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Hearing Aids and Bluetooth Devices

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									Presented by Daniel Toriola
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Hearing Aids and Bluetooth Devices By Kelly Calkins

Bluetooth is a wireless technology that connects electronic devices to transfer information. For hearing aids this means that you can finally connect directly with your cell phone, television, computer, iPod, or any other Bluetooth enabled device. This means that you can hear your TV or cell phone as if you were directly wired to them without any sort of background interference. While its not a necessary option, it is very nice and extremely convenient - especially in the car. The connection is accomplished by using a another piece of equipment to link the cellphone to the hearing aids. These are usually worn around the neck, though not always. The device that you wear around your neck has a microphone in it so that you can talk on the phone. The wire around your neck is what sends the sound to the hearing aid. Whether you need Bluetooth or not depends on your personal circumstances. If you talk on your cell phone a lot, it will be a great option for you. If you don't need Bluetooth for the cellphone, you probably don't need it for other things like TV or iPods. For many patients the extra equipment is a little overwhelming and many do well on the TV and Cell phone without Bluetooth. Bluetooth is simply a connection to your other devices and doesnt make the hearing aids any louder or function any better, but they are very convenient. Digital Hearing Aid accessories are excellent tools, but only to those who really need them. Don't buy a remote control, Bluetooth, an FM system, or any other extra device unless you are sure you need them. Keep in mind that it is one more thing to buy, one more thing that could break, and one more battery to change/recharge. You can always add them later if you need to. If you live in a state or region where "hands-free" laws are in effect, then you should take a closer look at it. If this is the case, then Bluetooth may be a great option for you while you are in your car driving down the road. While Bluetooth is a great option and extremely convenient, the main goal of a hearing aid is to reconnect you with your family, friends, and loved ones so that you can experience life to the fullest again!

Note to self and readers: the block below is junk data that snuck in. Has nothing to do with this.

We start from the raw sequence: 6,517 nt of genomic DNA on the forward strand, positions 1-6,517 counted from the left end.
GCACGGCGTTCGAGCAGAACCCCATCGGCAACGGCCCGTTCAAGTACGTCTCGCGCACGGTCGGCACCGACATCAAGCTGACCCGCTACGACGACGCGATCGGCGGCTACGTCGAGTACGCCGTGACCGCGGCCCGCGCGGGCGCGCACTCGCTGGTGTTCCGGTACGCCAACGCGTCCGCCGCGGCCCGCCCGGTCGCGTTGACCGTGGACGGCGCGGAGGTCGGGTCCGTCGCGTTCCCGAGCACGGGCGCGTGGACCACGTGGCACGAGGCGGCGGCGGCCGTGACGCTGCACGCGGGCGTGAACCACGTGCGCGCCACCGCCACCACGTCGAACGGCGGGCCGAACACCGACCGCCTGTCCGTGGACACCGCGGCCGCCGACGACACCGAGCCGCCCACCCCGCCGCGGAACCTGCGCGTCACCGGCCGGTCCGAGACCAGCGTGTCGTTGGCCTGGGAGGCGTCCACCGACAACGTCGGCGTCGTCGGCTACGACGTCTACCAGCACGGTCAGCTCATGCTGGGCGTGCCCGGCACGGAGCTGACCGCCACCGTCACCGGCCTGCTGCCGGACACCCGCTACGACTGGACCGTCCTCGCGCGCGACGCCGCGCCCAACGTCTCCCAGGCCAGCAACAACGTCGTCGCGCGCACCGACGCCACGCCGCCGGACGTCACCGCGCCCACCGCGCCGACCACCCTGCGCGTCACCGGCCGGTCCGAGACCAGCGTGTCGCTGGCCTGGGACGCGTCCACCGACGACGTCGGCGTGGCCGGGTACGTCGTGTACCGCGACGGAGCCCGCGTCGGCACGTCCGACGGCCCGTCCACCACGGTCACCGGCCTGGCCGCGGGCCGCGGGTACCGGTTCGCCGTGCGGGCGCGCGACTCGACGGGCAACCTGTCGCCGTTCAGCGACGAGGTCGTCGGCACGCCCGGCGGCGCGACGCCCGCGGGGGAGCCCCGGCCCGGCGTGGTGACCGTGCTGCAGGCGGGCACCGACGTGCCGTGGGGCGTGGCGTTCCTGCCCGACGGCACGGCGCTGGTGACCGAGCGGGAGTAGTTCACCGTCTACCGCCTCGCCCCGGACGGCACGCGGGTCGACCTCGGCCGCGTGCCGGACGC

Kelly C. Calkins, AuD., has practiced audiology for over 20 years. For more information about hearing
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aids, hearing aid technology, or to find the nearest hearing professional to you visit our website at http://www.adviceonhearingaids.com

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BTE HEARING AIDS By Martin Smith